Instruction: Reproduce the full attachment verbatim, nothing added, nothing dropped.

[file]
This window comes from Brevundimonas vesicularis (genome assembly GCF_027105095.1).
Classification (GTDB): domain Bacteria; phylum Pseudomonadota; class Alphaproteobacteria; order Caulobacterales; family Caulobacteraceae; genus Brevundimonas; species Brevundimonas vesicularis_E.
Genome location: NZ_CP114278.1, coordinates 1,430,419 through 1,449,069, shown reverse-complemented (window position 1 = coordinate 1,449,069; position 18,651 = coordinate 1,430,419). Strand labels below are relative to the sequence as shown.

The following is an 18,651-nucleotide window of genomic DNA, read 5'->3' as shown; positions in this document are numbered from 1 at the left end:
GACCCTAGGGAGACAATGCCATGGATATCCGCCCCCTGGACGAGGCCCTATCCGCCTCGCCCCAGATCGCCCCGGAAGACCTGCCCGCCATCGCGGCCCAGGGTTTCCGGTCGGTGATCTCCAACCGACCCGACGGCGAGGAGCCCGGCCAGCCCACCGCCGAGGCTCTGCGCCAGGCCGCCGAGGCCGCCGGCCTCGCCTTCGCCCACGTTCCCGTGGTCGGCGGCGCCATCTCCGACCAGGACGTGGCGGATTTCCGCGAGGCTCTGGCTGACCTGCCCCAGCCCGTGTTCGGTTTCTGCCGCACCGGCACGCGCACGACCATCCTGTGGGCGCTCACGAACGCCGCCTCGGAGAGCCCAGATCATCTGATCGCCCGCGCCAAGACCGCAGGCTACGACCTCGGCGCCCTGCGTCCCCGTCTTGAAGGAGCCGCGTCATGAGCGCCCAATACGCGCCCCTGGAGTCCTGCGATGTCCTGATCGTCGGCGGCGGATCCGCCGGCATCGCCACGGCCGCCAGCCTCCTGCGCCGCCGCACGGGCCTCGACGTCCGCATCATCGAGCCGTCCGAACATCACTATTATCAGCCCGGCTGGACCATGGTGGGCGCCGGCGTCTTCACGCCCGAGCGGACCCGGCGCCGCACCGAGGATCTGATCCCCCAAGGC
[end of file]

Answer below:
This window comes from Brevundimonas vesicularis (genome assembly GCF_027105095.1).
Classification (GTDB): domain Bacteria; phylum Pseudomonadota; class Alphaproteobacteria; order Caulobacterales; family Caulobacteraceae; genus Brevundimonas; species Brevundimonas vesicularis_E.
Genome location: NZ_CP114278.1, coordinates 1,430,419 through 1,449,069, shown reverse-complemented (window position 1 = coordinate 1,449,069; position 18,651 = coordinate 1,430,419). Strand labels below are relative to the sequence as shown.

The following is an 18,651-nucleotide window of genomic DNA, read 5'->3' as shown; positions in this document are numbered from 1 at the left end:
GACCCTAGGGAGACAATGCCATGGATATCCGCCCCCTGGACGAGGCCCTATCCGCCTCGCCCCAGATCGCCCCGGAAGACCTGCCCGCCATCGCGGCCCAGGGTTTCCGGTCGGTGATCTCCAACCGACCCGACGGCGAGGAGCCCGGCCAGCCCACCGCCGAGGCTCTGCGCCAGGCCGCCGAGGCCGCCGGCCTCGCCTTCGCCCACGTTCCCGTGGTCGGCGGCGCCATCTCCGACCAGGACGTGGCGGATTTCCGCGAGGCTCTGGCTGACCTGCCCCAGCCCGTGTTCGGTTTCTGCCGCACCGGCACGCGCACGACCATCCTGTGGGCGCTCACGAACGCCGCCTCGGAGAGCCCAGATCATCTGATCGCCCGCGCCAAGACCGCAGGCTACGACCTCGGCGCCCTGCGTCCCCGTCTTGAAGGAGCCGCGTCATGAGCGCCCAATACGCGCCCCTGGAGTCCTGCGATGTCCTGATCGTCGGCGGCGGATCCGCCGGCATCGCCACGGCCGCCAGCCTCCTGCGCCGCCGCACGGGCCTCGACGTCCGCATCATCGAGCCGTCCGAACATCACTATTATCAGCCCGGCTGGACCATGGTGGGCGCCGGCGTCTTCACGCCCGAGCGGACCCGGCGCCGCACCGAGGATCTGATCCCCCAAGGC